The Fresh Loaf

News & Information for Amateur Bakers and Artisan Bread Enthusiasts

garlic semolina attempt

NCKathryn's picture

garlic semolina attempt

Everyone's posts that showed up when I searched "garlic" and "semolina" looked so good! 

First, I roasted a head of garlic with a bit of olive oil for about 45 minutes. Some cloves were really mushy, so they got mashed. I set the nicer looking ones aside.

I used a 70% hydration: 

300 gm KA bread flour

100 gm Red Mill semolina

8 gm yeast

8 gm salt

280 gm water

 3/4 tablespoon rosemary (a generous shake)

3/4 tablespoon basil (generous shake)

? mashed garlic (less that half a head)

I added more KA flour through the kneading process.

Autolyzed for an hour. Kneaded by hand--it stayed fairly sticky but workable. First rise was more than doubled--about 2.5 hours? 

I punched it down, folded,  and let it rest another hour (housework)

When I shaped it, it was quite flexible and loose. It easily formed into a rectangle, which I sprinkled with the herbs, some fresh pepper, and laid the mashed garlic down the center. I rolled it up and pinched the seam, rolled it out a bit, then thought it might not be mixed enough and folded the loaf and formed it again (might be why the crumb is pretty dense). I cut about 10 small slits and stuffed a roasted garlic clove in each and let it rise between rolled up towels on parchment paper--no cloves fell out and it didn't double, but was the size I expected, if that makes sense.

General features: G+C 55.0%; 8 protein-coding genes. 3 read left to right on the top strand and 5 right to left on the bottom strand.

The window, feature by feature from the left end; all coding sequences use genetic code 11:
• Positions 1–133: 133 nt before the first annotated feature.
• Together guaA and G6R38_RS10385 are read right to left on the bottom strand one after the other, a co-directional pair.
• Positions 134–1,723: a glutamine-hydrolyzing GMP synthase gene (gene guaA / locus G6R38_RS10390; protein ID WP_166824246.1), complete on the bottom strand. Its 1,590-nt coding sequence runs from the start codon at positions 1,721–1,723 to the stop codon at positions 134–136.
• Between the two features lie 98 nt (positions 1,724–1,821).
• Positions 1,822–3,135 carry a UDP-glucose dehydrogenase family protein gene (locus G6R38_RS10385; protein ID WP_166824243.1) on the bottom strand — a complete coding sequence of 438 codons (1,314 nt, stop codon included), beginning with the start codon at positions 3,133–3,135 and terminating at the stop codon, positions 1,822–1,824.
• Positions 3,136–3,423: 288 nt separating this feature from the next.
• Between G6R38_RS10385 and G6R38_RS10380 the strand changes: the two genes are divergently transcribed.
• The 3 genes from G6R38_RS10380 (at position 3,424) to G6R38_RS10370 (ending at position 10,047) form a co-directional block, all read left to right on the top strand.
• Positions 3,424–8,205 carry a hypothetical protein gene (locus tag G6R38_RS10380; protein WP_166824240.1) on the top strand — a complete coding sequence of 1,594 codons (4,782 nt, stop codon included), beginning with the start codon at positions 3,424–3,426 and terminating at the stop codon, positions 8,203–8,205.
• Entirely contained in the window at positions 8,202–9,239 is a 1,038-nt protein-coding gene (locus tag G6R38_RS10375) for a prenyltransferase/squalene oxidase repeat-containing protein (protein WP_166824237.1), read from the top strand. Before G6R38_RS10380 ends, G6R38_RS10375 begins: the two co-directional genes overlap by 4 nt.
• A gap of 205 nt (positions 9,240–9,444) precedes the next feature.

I put in in a 475 oven, added steam, cooked for about 10 minutes, then turned it down to 425 for another 20 or so...times weren't exact as I was going by internal temp of 190. Nice oven spring but the spring pushed a couple of cloves out. Some cloves were too dark and may be bitter :-(  Also, not too lovely...


The mashed garlic in one "line" wasn't a great idea--after forming the loaf again the seam of garlic ended up along one bottom edge so each slice gets a hump of garlic in one spot. I don't think it's "herby' enough--this might have worked better as a foccacia. And I would work the garlic through more next time.

Having said that, the first slice sprinkled with some kosher salt and a drop or two of olive oil was overall tasty and sure went down fast! And the dough when it was ready to be formed was so easy to work with: relaxed but not flabby. 

I was inspired by someone's post about as long as you don't burn the house down or poison anyone--I felt very free to experiment, even though I'm a novice, after reading that!